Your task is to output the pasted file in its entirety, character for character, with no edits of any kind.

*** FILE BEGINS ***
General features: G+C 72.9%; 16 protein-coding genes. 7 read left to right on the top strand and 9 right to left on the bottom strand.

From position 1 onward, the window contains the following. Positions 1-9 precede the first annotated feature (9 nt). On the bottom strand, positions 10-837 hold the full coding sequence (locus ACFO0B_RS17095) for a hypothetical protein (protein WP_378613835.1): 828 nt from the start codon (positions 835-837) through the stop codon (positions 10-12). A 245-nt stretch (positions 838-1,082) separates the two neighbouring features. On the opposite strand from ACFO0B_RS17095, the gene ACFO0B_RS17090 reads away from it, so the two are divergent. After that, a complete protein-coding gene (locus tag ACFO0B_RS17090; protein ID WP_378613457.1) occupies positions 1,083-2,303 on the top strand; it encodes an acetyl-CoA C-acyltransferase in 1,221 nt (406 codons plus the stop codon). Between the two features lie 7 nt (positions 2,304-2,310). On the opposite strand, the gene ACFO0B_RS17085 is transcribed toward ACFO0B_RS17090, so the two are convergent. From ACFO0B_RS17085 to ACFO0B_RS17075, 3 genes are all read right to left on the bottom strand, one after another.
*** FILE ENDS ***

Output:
General features: G+C 72.9%; 16 protein-coding genes. 7 read left to right on the top strand and 9 right to left on the bottom strand.

From position 1 onward, the window contains the following. Positions 1-9 precede the first annotated feature (9 nt). On the bottom strand, positions 10-837 hold the full coding sequence (locus ACFO0B_RS17095) for a hypothetical protein (protein WP_378613835.1): 828 nt from the start codon (positions 835-837) through the stop codon (positions 10-12). A 245-nt stretch (positions 838-1,082) separates the two neighbouring features. On the opposite strand from ACFO0B_RS17095, the gene ACFO0B_RS17090 reads away from it, so the two are divergent. After that, a complete protein-coding gene (locus tag ACFO0B_RS17090; protein ID WP_378613457.1) occupies positions 1,083-2,303 on the top strand; it encodes an acetyl-CoA C-acyltransferase in 1,221 nt (406 codons plus the stop codon). Between the two features lie 7 nt (positions 2,304-2,310). On the opposite strand, the gene ACFO0B_RS17085 is transcribed toward ACFO0B_RS17090, so the two are convergent. From ACFO0B_RS17085 to ACFO0B_RS17075, 3 genes are all read right to left on the bottom strand, one after another.